This is a good opportunity to escape from the Salon and return to the AGNSW, for the Wynne and Sulman Prizes. Although this year’s Wynne was awarded to Sam Leach for his diminutive picture, Proposal for landscaped cosmos – giving him the coveted Wynne/Archibald double – the Trustees must have been sorely tempted by Kevin Connor’s Circular Quay. There can be few less conventional depictions of that famous, picture-postcard view of the Opera House and Harbour Bridge than this large, ragged painting. The figures in the foreground are like souls in torment, while the view itself is obscured by a hurricane. The drama is all in Connor’s mind. At this late stage if his career he is painting only to please himself, and it makes for an awesome spectacle.
Another impressive work was Philip Wolfhagen’s Journey to the Source V, which represents a clear advance on his entry of last year, when he was experimenting with a new approach to the landscape. Wolfhagen is not the spontaneous type, and has obviously spent many months scratching traceries of twigs into a pale, waxy mass of paint. Last year’s hesitant efforts have now developed a transcendental glow. He has created a sense of atmosphere that leaves the viewer thinking less about technique.
It’s hard to accept that Sam Leach’s work was judged superior to the contributions of Connor or Wolfhagen. His small picture, although an artful interblending of landscape and cosmos, looks like it was torn from the corner of a German Renaissance painting. As a vision of the universe, it might have been tempting to go with Elizabeth Kunoth Kngwarray’s, My Grandmother’s country – the best (and most labour-intensive) of a solid group of indigenous paintings.
If the Wynne represents a much better selection this year, the Sulman remains its idiosyncratic self. It’s worth remembering that the prize is awarded for a subject/genre painting or mural project, because the vagueness of this stipulation virtually guarantees an aesthetic lucky-dip. To make matters even more arbitrary, the judge changes every year, with a prominent artist usually being given the responsibility.
In 2010 the judge was artist – and retiring AGNSW trustee – Imants Tillers. This is the second time Tillers has been asked to judge the Sulman, and once again he has shown a liking for oddities, games and jokes. If this sounds irreverent, it’s worth remembering that one previous judge reputedly chose the show and the winner on the basis of titles alone.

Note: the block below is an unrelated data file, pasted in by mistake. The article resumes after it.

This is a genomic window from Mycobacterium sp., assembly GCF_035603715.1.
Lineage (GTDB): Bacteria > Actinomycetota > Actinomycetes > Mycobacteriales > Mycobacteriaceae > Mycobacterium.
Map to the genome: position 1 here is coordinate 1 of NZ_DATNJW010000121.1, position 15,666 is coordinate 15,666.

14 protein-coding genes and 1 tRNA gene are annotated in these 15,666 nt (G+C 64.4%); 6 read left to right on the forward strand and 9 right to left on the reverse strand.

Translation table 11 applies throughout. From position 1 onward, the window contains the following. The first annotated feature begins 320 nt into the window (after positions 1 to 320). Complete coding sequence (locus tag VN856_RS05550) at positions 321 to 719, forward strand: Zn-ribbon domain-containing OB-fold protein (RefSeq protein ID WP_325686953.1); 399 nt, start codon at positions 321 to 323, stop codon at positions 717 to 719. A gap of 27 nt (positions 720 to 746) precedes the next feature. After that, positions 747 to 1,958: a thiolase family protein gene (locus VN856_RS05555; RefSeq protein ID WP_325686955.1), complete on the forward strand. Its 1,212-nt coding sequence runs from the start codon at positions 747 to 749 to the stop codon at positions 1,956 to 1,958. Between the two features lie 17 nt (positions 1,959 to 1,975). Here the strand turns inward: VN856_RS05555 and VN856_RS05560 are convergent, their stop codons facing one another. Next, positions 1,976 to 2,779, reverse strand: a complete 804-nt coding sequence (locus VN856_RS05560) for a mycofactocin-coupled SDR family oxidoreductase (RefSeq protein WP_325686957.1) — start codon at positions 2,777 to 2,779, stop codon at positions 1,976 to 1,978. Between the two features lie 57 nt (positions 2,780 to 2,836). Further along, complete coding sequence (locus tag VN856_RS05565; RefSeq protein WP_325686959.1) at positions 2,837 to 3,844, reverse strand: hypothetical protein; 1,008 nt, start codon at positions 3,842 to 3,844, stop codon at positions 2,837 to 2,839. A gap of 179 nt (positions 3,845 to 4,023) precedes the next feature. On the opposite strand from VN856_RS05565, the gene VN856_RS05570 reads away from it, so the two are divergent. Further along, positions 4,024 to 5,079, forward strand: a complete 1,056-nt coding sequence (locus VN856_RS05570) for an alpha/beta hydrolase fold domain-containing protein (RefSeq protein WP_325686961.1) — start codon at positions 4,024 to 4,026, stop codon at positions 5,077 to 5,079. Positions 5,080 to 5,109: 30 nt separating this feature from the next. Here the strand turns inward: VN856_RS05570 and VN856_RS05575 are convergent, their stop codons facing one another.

In a show packed with gags, the best gag was duly declared champion. Michael Lindeman’s Paintings, prints and wall hangings is a clever – and genuinely witty – comment on public attitudes to art. The work is a neat list of classified ads. One ad mentions only the subject (“Ferrarri F1”); one mentions the frames (“Modern colours, matt boards”); another gives the name of a supposedly famous artist (“Ken Taber painting”); next comes a routine list of contents (“blues/greys antelopes”), and so on.
It could be seen as a slightly patronising view of the general public, or a salutary reminder that the art world is only a very tiny part of the planet. Either way, many viewers – and artists – will be disappointed that the Sulman went to such a cerebral, unpainterly work. They might have preferred a picture such as Lucy Culliton’s Rice crackers – a mass of tiny cellophane-wrapped morsels, each with a kimino-clad figure on the label. There may be a vague comment on Japanese conformism or the role of women, but this would be an unusual refinement for Culliton. Even as a gag, some will prefer the slapstick of Jo Bertini’s Tracking the night parrot, where the quarry seems to be stalking the hunter.
Believe it or not, this year’s Sulman might be seen as an unusually thoughtful show. Tillers has chosen works that hang together thematically, although the themes are difficult to pin down. Large paintings by David Ralph, Adam Lee and Peter Daverington straddle territory somewhere between science fiction and psychedelia. Criena Court has painted a figure with a deer’s head, Judy Hungerford has done one with a bird’s head. The show lurches wildly between the fantastic and the deadpan. There are not many works that seem to have been included on the score of quality, although major concessions have been made when it comes to eccentricities. It’s a whimsical selection, and it invites an equally whimsical response.
Published in the Sydney Morning Herald, April 3, 2010